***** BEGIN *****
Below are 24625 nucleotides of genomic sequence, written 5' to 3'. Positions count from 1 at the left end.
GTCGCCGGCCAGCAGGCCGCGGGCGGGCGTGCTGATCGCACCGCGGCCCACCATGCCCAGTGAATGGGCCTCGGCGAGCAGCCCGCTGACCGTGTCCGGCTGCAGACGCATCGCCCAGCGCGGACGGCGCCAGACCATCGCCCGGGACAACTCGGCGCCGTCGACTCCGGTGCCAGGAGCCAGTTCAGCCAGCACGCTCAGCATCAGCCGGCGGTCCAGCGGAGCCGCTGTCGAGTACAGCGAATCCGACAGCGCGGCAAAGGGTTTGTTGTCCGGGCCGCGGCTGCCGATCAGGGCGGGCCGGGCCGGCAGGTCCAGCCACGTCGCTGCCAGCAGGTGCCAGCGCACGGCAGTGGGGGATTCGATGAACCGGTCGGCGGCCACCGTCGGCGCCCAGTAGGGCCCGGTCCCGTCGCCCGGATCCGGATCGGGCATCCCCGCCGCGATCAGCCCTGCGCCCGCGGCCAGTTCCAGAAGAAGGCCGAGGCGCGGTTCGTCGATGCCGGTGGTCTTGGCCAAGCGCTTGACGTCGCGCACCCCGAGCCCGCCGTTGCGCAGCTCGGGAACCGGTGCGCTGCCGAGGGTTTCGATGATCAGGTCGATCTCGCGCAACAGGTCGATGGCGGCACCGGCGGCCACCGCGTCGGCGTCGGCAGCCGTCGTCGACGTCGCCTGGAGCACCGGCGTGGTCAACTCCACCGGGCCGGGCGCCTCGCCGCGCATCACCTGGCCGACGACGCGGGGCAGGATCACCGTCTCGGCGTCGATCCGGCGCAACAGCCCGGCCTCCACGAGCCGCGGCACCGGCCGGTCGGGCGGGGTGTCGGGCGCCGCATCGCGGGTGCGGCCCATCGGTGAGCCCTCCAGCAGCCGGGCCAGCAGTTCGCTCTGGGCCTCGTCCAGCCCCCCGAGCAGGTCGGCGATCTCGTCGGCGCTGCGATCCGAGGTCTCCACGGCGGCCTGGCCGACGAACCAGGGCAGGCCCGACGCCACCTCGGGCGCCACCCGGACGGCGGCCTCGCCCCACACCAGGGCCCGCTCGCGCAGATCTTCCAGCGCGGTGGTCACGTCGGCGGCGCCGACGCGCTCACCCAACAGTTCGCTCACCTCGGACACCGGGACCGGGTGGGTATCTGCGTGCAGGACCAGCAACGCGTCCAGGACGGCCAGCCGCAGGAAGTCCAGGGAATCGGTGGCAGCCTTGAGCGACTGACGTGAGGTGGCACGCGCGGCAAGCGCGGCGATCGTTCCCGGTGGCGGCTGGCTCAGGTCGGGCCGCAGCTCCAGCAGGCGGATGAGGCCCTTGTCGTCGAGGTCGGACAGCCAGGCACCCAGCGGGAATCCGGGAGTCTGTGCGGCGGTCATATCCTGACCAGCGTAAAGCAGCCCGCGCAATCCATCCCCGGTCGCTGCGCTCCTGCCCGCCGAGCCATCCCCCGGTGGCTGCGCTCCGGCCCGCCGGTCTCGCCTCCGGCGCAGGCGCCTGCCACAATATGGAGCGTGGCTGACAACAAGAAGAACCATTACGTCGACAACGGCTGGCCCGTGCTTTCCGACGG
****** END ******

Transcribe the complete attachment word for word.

Below are 24625 nucleotides of genomic sequence, written 5' to 3'. Positions count from 1 at the left end.
GTCGCCGGCCAGCAGGCCGCGGGCGGGCGTGCTGATCGCACCGCGGCCCACCATGCCCAGTGAATGGGCCTCGGCGAGCAGCCCGCTGACCGTGTCCGGCTGCAGACGCATCGCCCAGCGCGGACGGCGCCAGACCATCGCCCGGGACAACTCGGCGCCGTCGACTCCGGTGCCAGGAGCCAGTTCAGCCAGCACGCTCAGCATCAGCCGGCGGTCCAGCGGAGCCGCTGTCGAGTACAGCGAATCCGACAGCGCGGCAAAGGGTTTGTTGTCCGGGCCGCGGCTGCCGATCAGGGCGGGCCGGGCCGGCAGGTCCAGCCACGTCGCTGCCAGCAGGTGCCAGCGCACGGCAGTGGGGGATTCGATGAACCGGTCGGCGGCCACCGTCGGCGCCCAGTAGGGCCCGGTCCCGTCGCCCGGATCCGGATCGGGCATCCCCGCCGCGATCAGCCCTGCGCCCGCGGCCAGTTCCAGAAGAAGGCCGAGGCGCGGTTCGTCGATGCCGGTGGTCTTGGCCAAGCGCTTGACGTCGCGCACCCCGAGCCCGCCGTTGCGCAGCTCGGGAACCGGTGCGCTGCCGAGGGTTTCGATGATCAGGTCGATCTCGCGCAACAGGTCGATGGCGGCACCGGCGGCCACCGCGTCGGCGTCGGCAGCCGTCGTCGACGTCGCCTGGAGCACCGGCGTGGTCAACTCCACCGGGCCGGGCGCCTCGCCGCGCATCACCTGGCCGACGACGCGGGGCAGGATCACCGTCTCGGCGTCGATCCGGCGCAACAGCCCGGCCTCCACGAGCCGCGGCACCGGCCGGTCGGGCGGGGTGTCGGGCGCCGCATCGCGGGTGCGGCCCATCGGTGAGCCCTCCAGCAGCCGGGCCAGCAGTTCGCTCTGGGCCTCGTCCAGCCCCCCGAGCAGGTCGGCGATCTCGTCGGCGCTGCGATCCGAGGTCTCCACGGCGGCCTGGCCGACGAACCAGGGCAGGCCCGACGCCACCTCGGGCGCCACCCGGACGGCGGCCTCGCCCCACACCAGGGCCCGCTCGCGCAGATCTTCCAGCGCGGTGGTCACGTCGGCGGCGCCGACGCGCTCACCCAACAGTTCGCTCACCTCGGACACCGGGACCGGGTGGGTATCTGCGTGCAGGACCAGCAACGCGTCCAGGACGGCCAGCCGCAGGAAGTCCAGGGAATCGGTGGCAGCCTTGAGCGACTGACGTGAGGTGGCACGCGCGGCAAGCGCGGCGATCGTTCCCGGTGGCGGCTGGCTCAGGTCGGGCCGCAGCTCCAGCAGGCGGATGAGGCCCTTGTCGTCGAGGTCGGACAGCCAGGCACCCAGCGGGAATCCGGGAGTCTGTGCGGCGGTCATATCCTGACCAGCGTAAAGCAGCCCGCGCAATCCATCCCCGGTCGCTGCGCTCCTGCCCGCCGAGCCATCCCCCGGTGGCTGCGCTCCGGCCCGCCGGTCTCGCCTCCGGCGCAGGCGCCTGCCACAATATGGAGCGTGGCTGACAACAAGAAGAACCATTACGTCGACAACGGCTGGCCCGTGCTTTCCGACGG